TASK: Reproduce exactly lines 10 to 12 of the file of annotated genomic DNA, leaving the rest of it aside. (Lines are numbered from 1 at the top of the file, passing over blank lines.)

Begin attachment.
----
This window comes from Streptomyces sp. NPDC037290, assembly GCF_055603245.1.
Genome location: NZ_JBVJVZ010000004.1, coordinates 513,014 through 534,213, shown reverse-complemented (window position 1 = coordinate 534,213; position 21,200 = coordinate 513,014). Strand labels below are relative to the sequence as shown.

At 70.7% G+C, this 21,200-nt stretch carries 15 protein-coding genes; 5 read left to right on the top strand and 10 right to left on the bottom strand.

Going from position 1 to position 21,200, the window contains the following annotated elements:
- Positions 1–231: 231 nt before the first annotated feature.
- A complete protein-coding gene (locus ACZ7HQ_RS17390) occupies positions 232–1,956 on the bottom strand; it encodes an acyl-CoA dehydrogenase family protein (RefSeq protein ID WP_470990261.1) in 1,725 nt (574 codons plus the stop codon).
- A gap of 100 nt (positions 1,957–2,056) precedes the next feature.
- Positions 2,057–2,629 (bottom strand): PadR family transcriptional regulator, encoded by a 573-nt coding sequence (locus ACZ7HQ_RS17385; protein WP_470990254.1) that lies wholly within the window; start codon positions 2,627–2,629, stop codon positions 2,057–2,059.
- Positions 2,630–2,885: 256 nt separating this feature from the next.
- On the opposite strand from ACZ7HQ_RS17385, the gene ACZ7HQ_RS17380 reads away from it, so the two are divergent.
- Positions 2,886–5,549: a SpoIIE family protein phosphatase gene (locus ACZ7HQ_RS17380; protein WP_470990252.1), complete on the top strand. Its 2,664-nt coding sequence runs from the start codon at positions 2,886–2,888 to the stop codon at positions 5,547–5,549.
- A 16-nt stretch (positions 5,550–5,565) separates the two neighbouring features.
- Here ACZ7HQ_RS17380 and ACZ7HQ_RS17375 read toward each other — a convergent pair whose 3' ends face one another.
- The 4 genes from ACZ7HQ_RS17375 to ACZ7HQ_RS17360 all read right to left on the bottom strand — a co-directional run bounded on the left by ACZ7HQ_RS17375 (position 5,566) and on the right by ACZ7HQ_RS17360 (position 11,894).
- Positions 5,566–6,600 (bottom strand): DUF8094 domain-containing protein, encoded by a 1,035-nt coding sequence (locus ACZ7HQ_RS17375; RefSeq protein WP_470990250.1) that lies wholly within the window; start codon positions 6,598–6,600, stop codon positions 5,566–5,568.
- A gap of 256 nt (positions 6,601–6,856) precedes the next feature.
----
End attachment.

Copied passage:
- On the opposite strand from ACZ7HQ_RS17385, the gene ACZ7HQ_RS17380 reads away from it, so the two are divergent.
- Positions 2,886–5,549: a SpoIIE family protein phosphatase gene (locus ACZ7HQ_RS17380; protein WP_470990252.1), complete on the top strand. Its 2,664-nt coding sequence runs from the start codon at positions 2,886–2,888 to the stop codon at positions 5,547–5,549.
- A 16-nt stretch (positions 5,550–5,565) separates the two neighbouring features.